The following article was published by Reidar Visser, an historian of Iraq educated at the University of Oxford and currently based at the Norwegian Institute of International Affairs. It is reproduced here with the author’s permission. Any opinions expressed are those of the author, and do not necessarily reflect the views of Iraq Business News.
There is so much fuss surrounding the renewed federalism debate in Iraq that it is really hard to know where to start.
Maybe a suitable vantage point is nomenclature: Can the Iraqi press please understand that no one can “declare” themselves a federal region in the way Salahaddin tried to do? Iraqi media keep talking about the “declaration” of federal regions, ignoring the fact that the most the governorate council can do is to ask the government to conduct a referendum.
Other oddities can be found in the arguments for and against the emerging federalism bid. One Iraqiyya figure claims that “everyone” supports the Salahaddin bid, including all the districts.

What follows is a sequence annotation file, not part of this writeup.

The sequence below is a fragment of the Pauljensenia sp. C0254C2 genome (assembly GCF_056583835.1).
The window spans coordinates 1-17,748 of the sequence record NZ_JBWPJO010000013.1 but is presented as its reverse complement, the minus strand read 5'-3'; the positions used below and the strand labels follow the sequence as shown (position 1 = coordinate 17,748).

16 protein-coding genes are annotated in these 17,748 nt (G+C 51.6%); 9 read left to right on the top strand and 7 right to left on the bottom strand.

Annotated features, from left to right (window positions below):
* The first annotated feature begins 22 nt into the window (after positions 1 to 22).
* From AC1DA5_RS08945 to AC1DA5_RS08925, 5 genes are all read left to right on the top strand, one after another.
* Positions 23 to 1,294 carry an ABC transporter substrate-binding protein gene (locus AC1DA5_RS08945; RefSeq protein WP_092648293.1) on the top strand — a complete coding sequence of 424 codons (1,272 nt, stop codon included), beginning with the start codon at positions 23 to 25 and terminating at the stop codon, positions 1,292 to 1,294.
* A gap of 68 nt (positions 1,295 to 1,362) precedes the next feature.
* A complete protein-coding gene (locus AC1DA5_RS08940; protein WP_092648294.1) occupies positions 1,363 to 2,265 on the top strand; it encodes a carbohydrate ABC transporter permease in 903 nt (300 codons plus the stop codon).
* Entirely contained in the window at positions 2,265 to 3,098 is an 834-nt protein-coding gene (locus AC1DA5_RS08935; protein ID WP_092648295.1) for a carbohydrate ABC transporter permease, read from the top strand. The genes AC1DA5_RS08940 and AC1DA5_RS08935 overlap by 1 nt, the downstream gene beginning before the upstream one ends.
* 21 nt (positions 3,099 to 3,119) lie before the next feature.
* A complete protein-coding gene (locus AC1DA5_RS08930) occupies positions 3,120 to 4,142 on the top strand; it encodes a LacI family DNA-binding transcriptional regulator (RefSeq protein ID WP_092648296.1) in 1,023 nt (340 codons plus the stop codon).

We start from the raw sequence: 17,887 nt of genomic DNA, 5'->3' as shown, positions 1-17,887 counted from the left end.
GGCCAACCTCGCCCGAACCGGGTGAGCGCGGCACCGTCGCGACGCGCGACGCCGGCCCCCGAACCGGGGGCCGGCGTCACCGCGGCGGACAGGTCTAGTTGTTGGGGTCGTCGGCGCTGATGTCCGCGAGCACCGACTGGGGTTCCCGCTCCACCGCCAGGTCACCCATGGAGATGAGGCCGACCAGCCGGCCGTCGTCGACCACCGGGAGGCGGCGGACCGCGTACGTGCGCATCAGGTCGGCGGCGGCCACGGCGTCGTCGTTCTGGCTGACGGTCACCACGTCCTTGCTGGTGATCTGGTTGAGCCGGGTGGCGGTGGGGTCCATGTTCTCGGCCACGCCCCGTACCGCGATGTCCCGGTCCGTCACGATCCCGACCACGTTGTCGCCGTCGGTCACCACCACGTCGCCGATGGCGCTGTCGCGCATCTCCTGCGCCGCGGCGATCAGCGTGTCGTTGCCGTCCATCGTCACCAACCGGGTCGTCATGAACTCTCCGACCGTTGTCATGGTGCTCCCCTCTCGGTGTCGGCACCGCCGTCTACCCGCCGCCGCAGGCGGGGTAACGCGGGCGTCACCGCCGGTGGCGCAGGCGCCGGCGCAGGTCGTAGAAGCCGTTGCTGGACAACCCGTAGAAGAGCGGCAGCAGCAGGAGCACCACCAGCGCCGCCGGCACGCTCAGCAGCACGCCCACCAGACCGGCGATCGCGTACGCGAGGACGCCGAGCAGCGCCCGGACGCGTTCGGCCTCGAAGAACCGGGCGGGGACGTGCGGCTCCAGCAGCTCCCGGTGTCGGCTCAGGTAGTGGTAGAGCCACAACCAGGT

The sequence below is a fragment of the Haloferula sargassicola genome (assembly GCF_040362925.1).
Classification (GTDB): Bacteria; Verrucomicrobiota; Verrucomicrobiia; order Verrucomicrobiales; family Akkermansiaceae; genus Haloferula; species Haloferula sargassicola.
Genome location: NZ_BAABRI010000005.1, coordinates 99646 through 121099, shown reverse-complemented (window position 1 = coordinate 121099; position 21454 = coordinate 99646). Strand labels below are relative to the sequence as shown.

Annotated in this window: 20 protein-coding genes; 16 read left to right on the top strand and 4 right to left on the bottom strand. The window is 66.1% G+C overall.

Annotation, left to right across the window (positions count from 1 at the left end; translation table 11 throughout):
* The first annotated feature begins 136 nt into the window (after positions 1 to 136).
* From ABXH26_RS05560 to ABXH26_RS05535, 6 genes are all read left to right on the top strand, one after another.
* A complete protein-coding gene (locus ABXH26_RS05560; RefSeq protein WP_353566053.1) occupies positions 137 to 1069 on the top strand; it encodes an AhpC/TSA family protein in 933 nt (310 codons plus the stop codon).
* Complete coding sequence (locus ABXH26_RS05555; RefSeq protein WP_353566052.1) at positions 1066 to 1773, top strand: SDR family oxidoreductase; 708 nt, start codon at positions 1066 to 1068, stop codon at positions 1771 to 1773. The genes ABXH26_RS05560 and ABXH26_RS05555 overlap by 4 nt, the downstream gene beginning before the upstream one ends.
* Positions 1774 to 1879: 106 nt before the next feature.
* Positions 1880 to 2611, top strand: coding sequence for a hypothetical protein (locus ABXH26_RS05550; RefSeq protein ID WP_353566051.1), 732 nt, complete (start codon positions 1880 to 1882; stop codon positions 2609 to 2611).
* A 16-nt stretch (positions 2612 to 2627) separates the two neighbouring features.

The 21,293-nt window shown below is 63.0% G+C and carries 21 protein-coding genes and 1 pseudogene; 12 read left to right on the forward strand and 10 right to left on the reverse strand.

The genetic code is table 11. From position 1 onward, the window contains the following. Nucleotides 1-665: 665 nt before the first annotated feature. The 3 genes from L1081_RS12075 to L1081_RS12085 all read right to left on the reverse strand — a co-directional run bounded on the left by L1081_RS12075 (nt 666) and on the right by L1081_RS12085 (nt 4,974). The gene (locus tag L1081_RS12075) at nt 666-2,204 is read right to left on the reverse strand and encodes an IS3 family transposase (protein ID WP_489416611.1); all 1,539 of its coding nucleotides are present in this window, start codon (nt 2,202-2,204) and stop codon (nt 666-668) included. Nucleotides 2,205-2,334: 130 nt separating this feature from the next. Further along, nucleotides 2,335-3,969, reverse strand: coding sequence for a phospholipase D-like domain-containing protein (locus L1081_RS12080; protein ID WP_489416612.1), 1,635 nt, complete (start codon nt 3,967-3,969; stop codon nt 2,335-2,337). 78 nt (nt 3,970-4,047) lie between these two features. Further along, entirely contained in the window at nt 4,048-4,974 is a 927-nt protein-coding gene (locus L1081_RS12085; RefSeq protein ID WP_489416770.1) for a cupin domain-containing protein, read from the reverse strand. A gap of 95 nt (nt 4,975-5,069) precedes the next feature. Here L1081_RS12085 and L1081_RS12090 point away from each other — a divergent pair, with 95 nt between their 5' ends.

Again, this is irrelevant. Sub-entities may count in Spanish federalism but they don’t count in Iraqi federalism. The referendum will be a straightforward majority vote counted at the governorate level.
As for the opponents of the Salahaddin federalism bid, Prime Minister Nuri al-Maliki still continues to produce statements that are legally and constitutionally flawed. He labels the Salahaddin bid as neo-Baathism in disguise, ignoring the fact that the law does not specify ideological preconditions for launching a federal region. In other words, it is the prerogative of the people of Salahaddin to go federal and try to grow bananas if they so desire. Similarly, Maliki continues to talk about “conditions” for federal regions to emerge in concert with the government, and even alludes to the “pre-occupation” of the central government to build security at the moment!